Arts/Culture

WNPR Arts and culture reporting focuses on the world of ideas in fine art, crafts, writing, music, theater, performance, design and creative activities that make us unique and make us human

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That's what we learned from neuroscientist Dr. Seth Horowitz of Brown University; true silence is non-existent. "In truly quiet areas," he writes in his book, The Universal Sense, "You can even hear the sound of air molecules vibrating inside your ear canals or the fluid in your ears themselves."

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Musicians with the Hartford Symphony Orchestra could take a substantial pay cut next year, under the terms of a contract currently being negotiated between Local 400 of the American Federation of Musicians and HSO Management.

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We're taking The Nose, our weekly culture round table, to The Study at Yale in New Haven, joining the International Festival of Arts, Ideas, and Pancakes. We'll be adding one of the performers to our round table, too! We've all seen the Brian Wilson film, "Love and Mercy", and we're all aware of the changes to the ten dollar bill. We'll talk about that and more, live from The Study! Join us!

Song of the Summer 2015

Jun 18, 2015
Felipe Skroski / Flickr Creative Commons

How do you define “The Song of the Summer?” DJ Brendan Jay Sullivan likens it to a summer romance: Fresh faces only (no repeat artists), love at first sight (or first three seconds of the song), and you don’t want to be anyone’s summer fling (it lasts a while!). With that in mind, what’s your song of the summer so far? On this show, we’ll narrow down and try to define the winners and losers.

Yale University

More than 100 personal film reels of jazz legend Benny Goodman have been saved from permanent damage thanks to an extensive restoration project at Yale University. 

Food 2.0

Jun 18, 2015
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I'll take it as a given that you like food. But no matter what your style of eating and cooking is, I'm betting the complexity of the American food system can leave you confused, judgmental, guilty, apathetic, or overwhelmed. If that's true, here's some good news: Once in a while an original voice comes along and breaks through to offer clarity and a new way to conceive of something.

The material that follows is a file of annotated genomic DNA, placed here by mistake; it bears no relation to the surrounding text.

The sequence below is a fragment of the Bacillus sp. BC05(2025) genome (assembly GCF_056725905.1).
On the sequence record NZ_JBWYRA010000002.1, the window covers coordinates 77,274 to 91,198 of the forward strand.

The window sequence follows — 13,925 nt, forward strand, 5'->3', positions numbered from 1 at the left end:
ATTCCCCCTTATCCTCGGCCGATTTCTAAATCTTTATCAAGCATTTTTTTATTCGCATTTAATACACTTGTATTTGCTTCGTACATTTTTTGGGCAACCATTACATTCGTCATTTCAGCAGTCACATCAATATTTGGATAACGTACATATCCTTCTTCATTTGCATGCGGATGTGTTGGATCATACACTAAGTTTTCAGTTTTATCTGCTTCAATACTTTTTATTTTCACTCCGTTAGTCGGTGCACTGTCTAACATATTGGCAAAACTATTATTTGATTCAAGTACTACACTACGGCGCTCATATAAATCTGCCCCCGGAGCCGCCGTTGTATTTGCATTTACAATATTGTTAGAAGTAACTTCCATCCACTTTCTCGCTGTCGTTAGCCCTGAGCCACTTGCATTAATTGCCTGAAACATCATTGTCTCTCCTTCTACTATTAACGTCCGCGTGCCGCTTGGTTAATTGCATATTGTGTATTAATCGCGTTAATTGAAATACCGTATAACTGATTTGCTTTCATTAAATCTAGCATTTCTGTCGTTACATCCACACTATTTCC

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For some readers, it's hard to imagine speculative fiction without female writers. After all, Margaret Cavendish and Mary Shelley practically created the genre. More recently there are authors like Octavia Butler and Ursula LeGuin. Not to mention J.K. Rowling - who you may have heard of if you've been alive in this century.

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Ralph Nader has appointed a trial lawyer as director of the planned American Museum of Tort Law set to open in the activist and consumer advocate's home town of Winsted, Connecticut.

Nader said Tuesday that Richard L. Newman will oversee the museum, which is intended to broaden public understanding of civil law and issues such as health and consumer protections.

Nathan Yergler/flickr creative commons

Learn to cook the easy way, and start with a fabulous fish on the grill, trout, dressed at the fish market without bones… thanks to design store owner Susan Youngblood of Sag Harbor, we have an amazing pasta recipe from Rome that comes to us from art dealer Pierpaolo Falone, who makes it for his guests; it's easy and you'll want it all the time, as we do… our cocktail guy Anthony DeSerio turns the classic Negroni cocktail into a Sparkling Negroni, the perfect way to start a party… and a delicious, food-friendly white wine under $15!

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Dr. Eli Newberger, a renowned pediatrician and celebrated tuba virtuoso and keyboardist, has a new, bouncing baby to care for thanks to the recent birth of his all-star trad jazz band called Eli and the Hot Six.

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Rich Hanley and I love to meet regularly so that we can let you know about interesting ideas and inventions we've been researching. Here's a list of some of the many interesting inventions we've found:

When Jurassic Park was released in theaters back in 1993, the scientific community was in shock. Happy shock, that is. For once, Hollywood got the science part—mostly­­—right. Long thought to be lumbering beasts, who slogged around the earth, Jurassic Park ushered in a new era of understanding when it came to dinosaurs: they were actually fast and smart.

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Oh no! It's my turn to speak. My throat is tight, my mouth is pasty and the butterflies are eating at my stomach. My mind feels blank, what if my voice cracks? My heart is pounding so hard I feel lightheaded.   This is how I felt before speaking in front of an auditorium filled with over 300 teachers and administrators in the town in which I live. I made it - but there was a moment when I wasn't sure I would. In the end, I liked it more than I thought I could. 

reibai / Creative Commons